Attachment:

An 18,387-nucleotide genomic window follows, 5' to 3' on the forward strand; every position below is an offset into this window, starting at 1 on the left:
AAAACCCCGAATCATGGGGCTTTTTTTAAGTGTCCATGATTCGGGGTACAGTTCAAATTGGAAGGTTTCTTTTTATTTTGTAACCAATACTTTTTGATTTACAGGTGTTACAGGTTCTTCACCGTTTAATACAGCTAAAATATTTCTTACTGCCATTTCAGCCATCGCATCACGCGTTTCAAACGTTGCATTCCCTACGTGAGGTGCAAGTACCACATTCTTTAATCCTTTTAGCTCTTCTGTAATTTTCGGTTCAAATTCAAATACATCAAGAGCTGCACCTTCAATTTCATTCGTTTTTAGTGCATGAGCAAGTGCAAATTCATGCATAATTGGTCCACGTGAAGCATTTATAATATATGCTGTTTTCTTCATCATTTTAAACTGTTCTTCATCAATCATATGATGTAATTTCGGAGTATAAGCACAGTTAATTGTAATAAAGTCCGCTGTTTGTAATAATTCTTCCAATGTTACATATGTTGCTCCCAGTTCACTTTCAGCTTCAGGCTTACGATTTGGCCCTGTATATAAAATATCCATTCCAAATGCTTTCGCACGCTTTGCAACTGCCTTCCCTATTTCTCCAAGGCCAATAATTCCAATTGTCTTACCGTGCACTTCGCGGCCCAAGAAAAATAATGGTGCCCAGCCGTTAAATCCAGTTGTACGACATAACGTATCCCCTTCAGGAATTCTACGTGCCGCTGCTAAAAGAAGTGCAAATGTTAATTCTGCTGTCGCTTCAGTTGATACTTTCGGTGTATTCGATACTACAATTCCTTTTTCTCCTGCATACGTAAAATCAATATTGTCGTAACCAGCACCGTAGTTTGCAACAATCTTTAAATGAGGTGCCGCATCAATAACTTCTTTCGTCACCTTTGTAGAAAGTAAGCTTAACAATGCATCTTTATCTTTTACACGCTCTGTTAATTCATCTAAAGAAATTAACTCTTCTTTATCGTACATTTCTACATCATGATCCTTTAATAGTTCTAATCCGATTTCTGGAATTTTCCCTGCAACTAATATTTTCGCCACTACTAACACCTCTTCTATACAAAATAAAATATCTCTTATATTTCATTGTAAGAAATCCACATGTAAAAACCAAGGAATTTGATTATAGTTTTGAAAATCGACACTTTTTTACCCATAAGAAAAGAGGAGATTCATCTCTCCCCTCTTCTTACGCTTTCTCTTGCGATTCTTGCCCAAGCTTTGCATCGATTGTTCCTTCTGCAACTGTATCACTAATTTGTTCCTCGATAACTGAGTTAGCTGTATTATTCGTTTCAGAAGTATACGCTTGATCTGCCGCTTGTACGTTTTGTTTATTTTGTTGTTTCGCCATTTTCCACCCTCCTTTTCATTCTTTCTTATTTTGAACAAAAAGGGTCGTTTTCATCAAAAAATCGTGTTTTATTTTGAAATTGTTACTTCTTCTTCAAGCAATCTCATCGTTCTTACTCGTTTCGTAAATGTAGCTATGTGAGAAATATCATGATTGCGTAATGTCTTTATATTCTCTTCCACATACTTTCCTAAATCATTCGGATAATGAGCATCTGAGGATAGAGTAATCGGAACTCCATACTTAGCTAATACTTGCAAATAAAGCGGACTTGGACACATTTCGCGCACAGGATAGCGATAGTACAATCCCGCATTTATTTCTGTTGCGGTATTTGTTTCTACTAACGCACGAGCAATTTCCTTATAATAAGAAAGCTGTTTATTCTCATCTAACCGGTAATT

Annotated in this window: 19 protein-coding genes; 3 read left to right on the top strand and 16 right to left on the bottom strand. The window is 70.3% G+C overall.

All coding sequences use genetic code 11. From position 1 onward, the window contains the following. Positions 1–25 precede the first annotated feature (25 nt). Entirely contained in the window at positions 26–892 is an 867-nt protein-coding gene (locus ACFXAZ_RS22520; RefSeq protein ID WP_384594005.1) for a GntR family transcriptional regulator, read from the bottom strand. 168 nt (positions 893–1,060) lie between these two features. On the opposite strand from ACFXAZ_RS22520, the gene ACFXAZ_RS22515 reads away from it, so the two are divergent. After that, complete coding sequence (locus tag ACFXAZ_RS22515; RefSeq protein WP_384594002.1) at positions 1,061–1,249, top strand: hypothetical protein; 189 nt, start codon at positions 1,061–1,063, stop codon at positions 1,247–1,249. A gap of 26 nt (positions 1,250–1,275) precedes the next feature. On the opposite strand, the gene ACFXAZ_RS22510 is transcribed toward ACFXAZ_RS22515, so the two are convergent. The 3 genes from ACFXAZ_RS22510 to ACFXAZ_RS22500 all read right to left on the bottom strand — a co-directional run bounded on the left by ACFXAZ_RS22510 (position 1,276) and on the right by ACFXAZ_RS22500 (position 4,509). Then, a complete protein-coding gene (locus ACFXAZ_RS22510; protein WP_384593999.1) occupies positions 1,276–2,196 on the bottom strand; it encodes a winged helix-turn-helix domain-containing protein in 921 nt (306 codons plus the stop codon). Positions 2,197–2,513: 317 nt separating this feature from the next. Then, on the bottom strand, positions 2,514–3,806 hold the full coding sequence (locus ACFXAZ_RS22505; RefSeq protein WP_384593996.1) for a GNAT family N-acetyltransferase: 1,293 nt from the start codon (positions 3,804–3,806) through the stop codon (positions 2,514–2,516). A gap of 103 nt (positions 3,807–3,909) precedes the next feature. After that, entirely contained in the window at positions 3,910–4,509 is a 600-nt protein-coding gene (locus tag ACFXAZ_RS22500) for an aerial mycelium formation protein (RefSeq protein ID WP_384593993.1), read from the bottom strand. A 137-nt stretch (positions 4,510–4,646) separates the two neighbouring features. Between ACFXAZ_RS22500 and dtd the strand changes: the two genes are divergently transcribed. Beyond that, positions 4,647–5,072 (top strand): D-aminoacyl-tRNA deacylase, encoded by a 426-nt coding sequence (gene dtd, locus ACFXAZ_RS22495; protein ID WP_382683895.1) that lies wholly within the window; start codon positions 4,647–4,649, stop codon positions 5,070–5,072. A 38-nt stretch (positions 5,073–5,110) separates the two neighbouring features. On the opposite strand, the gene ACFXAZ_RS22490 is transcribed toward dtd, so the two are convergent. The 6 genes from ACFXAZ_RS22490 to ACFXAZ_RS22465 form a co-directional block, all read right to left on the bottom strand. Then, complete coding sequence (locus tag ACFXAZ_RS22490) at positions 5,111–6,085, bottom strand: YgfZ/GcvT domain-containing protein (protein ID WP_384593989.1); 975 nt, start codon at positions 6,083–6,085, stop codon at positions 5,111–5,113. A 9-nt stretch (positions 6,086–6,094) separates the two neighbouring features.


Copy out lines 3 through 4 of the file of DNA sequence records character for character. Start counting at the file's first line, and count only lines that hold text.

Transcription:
Annotated in this window: 19 protein-coding genes; 3 read left to right on the top strand and 16 right to left on the bottom strand. The window is 70.3% G+C overall.

All coding sequences use genetic code 11. From position 1 onward, the window contains the following. Positions 1–25 precede the first annotated feature (25 nt). Entirely contained in the window at positions 26–892 is an 867-nt protein-coding gene (locus ACFXAZ_RS22520; RefSeq protein ID WP_384594005.1) for a GntR family transcriptional regulator, read from the bottom strand. 168 nt (positions 893–1,060) lie between these two features. On the opposite strand from ACFXAZ_RS22520, the gene ACFXAZ_RS22515 reads away from it, so the two are divergent. After that, complete coding sequence (locus tag ACFXAZ_RS22515; RefSeq protein WP_384594002.1) at positions 1,061–1,249, top strand: hypothetical protein; 189 nt, start codon at positions 1,061–1,063, stop codon at positions 1,247–1,249. A gap of 26 nt (positions 1,250–1,275) precedes the next feature. On the opposite strand, the gene ACFXAZ_RS22510 is transcribed toward ACFXAZ_RS22515, so the two are convergent. The 3 genes from ACFXAZ_RS22510 to ACFXAZ_RS22500 all read right to left on the bottom strand — a co-directional run bounded on the left by ACFXAZ_RS22510 (position 1,276) and on the right by ACFXAZ_RS22500 (position 4,509). Then, a complete protein-coding gene (locus ACFXAZ_RS22510; protein WP_384593999.1) occupies positions 1,276–2,196 on the bottom strand; it encodes a winged helix-turn-helix domain-containing protein in 921 nt (306 codons plus the stop codon). Positions 2,197–2,513: 317 nt separating this feature from the next. Then, on the bottom strand, positions 2,514–3,806 hold the full coding sequence (locus ACFXAZ_RS22505; RefSeq protein WP_384593996.1) for a GNAT family N-acetyltransferase: 1,293 nt from the start codon (positions 3,804–3,806) through the stop codon (positions 2,514–2,516). A gap of 103 nt (positions 3,807–3,909) precedes the next feature. After that, entirely contained in the window at positions 3,910–4,509 is a 600-nt protein-coding gene (locus tag ACFXAZ_RS22500) for an aerial mycelium formation protein (RefSeq protein ID WP_384593993.1), read from the bottom strand. A 137-nt stretch (positions 4,510–4,646) separates the two neighbouring features. Between ACFXAZ_RS22500 and dtd the strand changes: the two genes are divergently transcribed. Beyond that, positions 4,647–5,072 (top strand): D-aminoacyl-tRNA deacylase, encoded by a 426-nt coding sequence (gene dtd, locus ACFXAZ_RS22495; protein ID WP_382683895.1) that lies wholly within the window; start codon positions 4,647–4,649, stop codon positions 5,070–5,072. A 38-nt stretch (positions 5,073–5,110) separates the two neighbouring features. On the opposite strand, the gene ACFXAZ_RS22490 is transcribed toward dtd, so the two are convergent. The 6 genes from ACFXAZ_RS22490 to ACFXAZ_RS22465 form a co-directional block, all read right to left on the bottom strand. Then, complete coding sequence (locus tag ACFXAZ_RS22490) at positions 5,111–6,085, bottom strand: YgfZ/GcvT domain-containing protein (protein ID WP_384593989.1); 975 nt, start codon at positions 6,083–6,085, stop codon at positions 5,111–5,113. A 9-nt stretch (positions 6,086–6,094) separates the two neighbouring features.